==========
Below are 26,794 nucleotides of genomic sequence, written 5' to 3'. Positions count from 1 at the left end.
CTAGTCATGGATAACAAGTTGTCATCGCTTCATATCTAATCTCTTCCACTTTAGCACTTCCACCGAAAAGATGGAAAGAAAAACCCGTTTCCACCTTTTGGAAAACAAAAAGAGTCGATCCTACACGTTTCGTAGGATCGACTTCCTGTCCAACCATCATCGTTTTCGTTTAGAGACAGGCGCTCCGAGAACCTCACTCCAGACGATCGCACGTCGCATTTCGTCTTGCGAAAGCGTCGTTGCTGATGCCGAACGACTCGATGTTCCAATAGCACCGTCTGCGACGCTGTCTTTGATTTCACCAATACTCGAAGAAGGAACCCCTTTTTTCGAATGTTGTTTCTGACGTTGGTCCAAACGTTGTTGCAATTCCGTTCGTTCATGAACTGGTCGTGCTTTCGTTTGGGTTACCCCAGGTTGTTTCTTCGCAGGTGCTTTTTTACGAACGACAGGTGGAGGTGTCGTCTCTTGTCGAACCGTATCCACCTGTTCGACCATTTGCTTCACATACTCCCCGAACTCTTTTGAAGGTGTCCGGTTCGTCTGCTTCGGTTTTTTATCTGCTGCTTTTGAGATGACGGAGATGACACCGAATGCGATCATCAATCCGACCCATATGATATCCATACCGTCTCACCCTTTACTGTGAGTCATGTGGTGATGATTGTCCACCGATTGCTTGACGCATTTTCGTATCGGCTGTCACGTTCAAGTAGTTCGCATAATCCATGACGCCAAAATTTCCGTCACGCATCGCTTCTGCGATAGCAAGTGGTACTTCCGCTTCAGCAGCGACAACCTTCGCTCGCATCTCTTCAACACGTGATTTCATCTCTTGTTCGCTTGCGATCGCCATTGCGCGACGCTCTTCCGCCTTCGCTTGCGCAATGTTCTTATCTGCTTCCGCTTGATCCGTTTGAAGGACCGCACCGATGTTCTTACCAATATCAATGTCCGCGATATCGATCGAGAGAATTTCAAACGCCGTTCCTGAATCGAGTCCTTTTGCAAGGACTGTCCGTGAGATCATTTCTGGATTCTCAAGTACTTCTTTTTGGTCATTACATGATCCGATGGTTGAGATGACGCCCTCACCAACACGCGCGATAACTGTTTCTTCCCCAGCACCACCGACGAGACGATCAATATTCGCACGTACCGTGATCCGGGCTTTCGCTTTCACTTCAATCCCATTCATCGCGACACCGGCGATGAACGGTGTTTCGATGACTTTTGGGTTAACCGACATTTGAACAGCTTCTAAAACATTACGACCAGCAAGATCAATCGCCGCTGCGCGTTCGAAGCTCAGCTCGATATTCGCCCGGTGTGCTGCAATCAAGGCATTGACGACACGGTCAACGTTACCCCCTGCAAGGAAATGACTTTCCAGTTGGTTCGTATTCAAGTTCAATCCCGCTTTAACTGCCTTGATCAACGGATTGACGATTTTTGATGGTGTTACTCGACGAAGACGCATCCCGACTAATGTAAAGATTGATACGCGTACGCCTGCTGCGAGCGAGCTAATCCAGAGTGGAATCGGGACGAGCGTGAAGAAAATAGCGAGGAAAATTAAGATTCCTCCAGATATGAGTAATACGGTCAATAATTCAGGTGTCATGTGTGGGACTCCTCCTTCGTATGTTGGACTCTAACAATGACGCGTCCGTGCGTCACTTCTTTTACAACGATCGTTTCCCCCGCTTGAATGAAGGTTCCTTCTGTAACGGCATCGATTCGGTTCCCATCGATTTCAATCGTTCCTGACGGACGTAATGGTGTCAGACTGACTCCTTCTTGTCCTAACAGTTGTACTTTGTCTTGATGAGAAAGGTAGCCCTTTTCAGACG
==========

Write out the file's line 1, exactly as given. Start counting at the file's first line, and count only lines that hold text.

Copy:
Below are 26,794 nucleotides of genomic sequence, written 5' to 3'. Positions count from 1 at the left end.